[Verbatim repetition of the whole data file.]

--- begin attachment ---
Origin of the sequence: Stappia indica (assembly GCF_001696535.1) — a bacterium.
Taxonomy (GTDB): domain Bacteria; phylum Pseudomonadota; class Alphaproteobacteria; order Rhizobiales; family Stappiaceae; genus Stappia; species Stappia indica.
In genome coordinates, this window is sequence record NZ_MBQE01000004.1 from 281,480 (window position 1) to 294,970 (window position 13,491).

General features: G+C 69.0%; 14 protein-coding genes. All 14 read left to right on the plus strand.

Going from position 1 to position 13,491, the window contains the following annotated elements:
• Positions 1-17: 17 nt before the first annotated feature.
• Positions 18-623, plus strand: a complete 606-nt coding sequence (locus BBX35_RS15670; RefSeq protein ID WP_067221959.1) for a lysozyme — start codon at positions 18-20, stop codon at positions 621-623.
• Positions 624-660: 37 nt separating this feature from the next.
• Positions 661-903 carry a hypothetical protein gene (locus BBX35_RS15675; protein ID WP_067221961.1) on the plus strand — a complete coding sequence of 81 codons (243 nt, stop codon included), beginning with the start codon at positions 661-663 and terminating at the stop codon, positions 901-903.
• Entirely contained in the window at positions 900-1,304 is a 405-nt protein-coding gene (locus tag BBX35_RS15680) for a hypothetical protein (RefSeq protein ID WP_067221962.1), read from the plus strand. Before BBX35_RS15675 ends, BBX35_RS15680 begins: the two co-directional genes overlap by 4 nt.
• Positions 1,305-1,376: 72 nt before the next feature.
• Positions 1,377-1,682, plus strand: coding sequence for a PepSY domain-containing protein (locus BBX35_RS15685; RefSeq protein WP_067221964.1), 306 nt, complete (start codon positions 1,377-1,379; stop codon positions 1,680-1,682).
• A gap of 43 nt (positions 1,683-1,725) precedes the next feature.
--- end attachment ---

Origin of the sequence: Stappia indica (assembly GCF_001696535.1) — a bacterium.
Taxonomy (GTDB): domain Bacteria; phylum Pseudomonadota; class Alphaproteobacteria; order Rhizobiales; family Stappiaceae; genus Stappia; species Stappia indica.
In genome coordinates, this window is sequence record NZ_MBQE01000004.1 from 281,480 (window position 1) to 294,970 (window position 13,491).

General features: G+C 69.0%; 14 protein-coding genes. All 14 read left to right on the plus strand.

Going from position 1 to position 13,491, the window contains the following annotated elements:
• Positions 1-17: 17 nt before the first annotated feature.
• Positions 18-623, plus strand: a complete 606-nt coding sequence (locus BBX35_RS15670; RefSeq protein ID WP_067221959.1) for a lysozyme — start codon at positions 18-20, stop codon at positions 621-623.
• Positions 624-660: 37 nt separating this feature from the next.
• Positions 661-903 carry a hypothetical protein gene (locus BBX35_RS15675; protein ID WP_067221961.1) on the plus strand — a complete coding sequence of 81 codons (243 nt, stop codon included), beginning with the start codon at positions 661-663 and terminating at the stop codon, positions 901-903.
• Entirely contained in the window at positions 900-1,304 is a 405-nt protein-coding gene (locus tag BBX35_RS15680) for a hypothetical protein (RefSeq protein ID WP_067221962.1), read from the plus strand. Before BBX35_RS15675 ends, BBX35_RS15680 begins: the two co-directional genes overlap by 4 nt.
• Positions 1,305-1,376: 72 nt before the next feature.
• Positions 1,377-1,682, plus strand: coding sequence for a PepSY domain-containing protein (locus BBX35_RS15685; RefSeq protein WP_067221964.1), 306 nt, complete (start codon positions 1,377-1,379; stop codon positions 1,680-1,682).
• A gap of 43 nt (positions 1,683-1,725) precedes the next feature.